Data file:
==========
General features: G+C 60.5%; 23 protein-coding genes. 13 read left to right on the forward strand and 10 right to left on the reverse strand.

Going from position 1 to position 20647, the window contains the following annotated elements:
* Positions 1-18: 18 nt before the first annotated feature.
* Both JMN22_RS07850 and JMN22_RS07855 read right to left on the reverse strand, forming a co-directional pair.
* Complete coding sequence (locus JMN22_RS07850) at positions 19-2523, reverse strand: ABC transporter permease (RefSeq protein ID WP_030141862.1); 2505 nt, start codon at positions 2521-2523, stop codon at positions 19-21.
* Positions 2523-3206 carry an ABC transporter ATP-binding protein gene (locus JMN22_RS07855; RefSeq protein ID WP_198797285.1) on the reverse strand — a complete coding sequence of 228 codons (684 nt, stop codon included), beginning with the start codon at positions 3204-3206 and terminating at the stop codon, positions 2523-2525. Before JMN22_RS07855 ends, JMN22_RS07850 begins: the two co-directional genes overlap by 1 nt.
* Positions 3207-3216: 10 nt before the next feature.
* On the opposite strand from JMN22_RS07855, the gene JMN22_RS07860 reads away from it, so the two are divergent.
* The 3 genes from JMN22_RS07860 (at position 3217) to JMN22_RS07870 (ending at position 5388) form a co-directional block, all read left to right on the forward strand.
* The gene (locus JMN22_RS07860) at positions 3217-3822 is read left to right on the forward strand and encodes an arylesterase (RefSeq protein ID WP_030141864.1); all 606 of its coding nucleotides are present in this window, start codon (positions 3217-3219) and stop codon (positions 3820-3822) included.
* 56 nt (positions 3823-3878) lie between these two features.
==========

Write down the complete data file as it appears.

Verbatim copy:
General features: G+C 60.5%; 23 protein-coding genes. 13 read left to right on the forward strand and 10 right to left on the reverse strand.

Going from position 1 to position 20647, the window contains the following annotated elements:
* Positions 1-18: 18 nt before the first annotated feature.
* Both JMN22_RS07850 and JMN22_RS07855 read right to left on the reverse strand, forming a co-directional pair.
* Complete coding sequence (locus JMN22_RS07850) at positions 19-2523, reverse strand: ABC transporter permease (RefSeq protein ID WP_030141862.1); 2505 nt, start codon at positions 2521-2523, stop codon at positions 19-21.
* Positions 2523-3206 carry an ABC transporter ATP-binding protein gene (locus JMN22_RS07855; RefSeq protein ID WP_198797285.1) on the reverse strand — a complete coding sequence of 228 codons (684 nt, stop codon included), beginning with the start codon at positions 3204-3206 and terminating at the stop codon, positions 2523-2525. Before JMN22_RS07855 ends, JMN22_RS07850 begins: the two co-directional genes overlap by 1 nt.
* Positions 3207-3216: 10 nt before the next feature.
* On the opposite strand from JMN22_RS07855, the gene JMN22_RS07860 reads away from it, so the two are divergent.
* The 3 genes from JMN22_RS07860 (at position 3217) to JMN22_RS07870 (ending at position 5388) form a co-directional block, all read left to right on the forward strand.
* The gene (locus JMN22_RS07860) at positions 3217-3822 is read left to right on the forward strand and encodes an arylesterase (RefSeq protein ID WP_030141864.1); all 606 of its coding nucleotides are present in this window, start codon (positions 3217-3219) and stop codon (positions 3820-3822) included.
* 56 nt (positions 3823-3878) lie between these two features.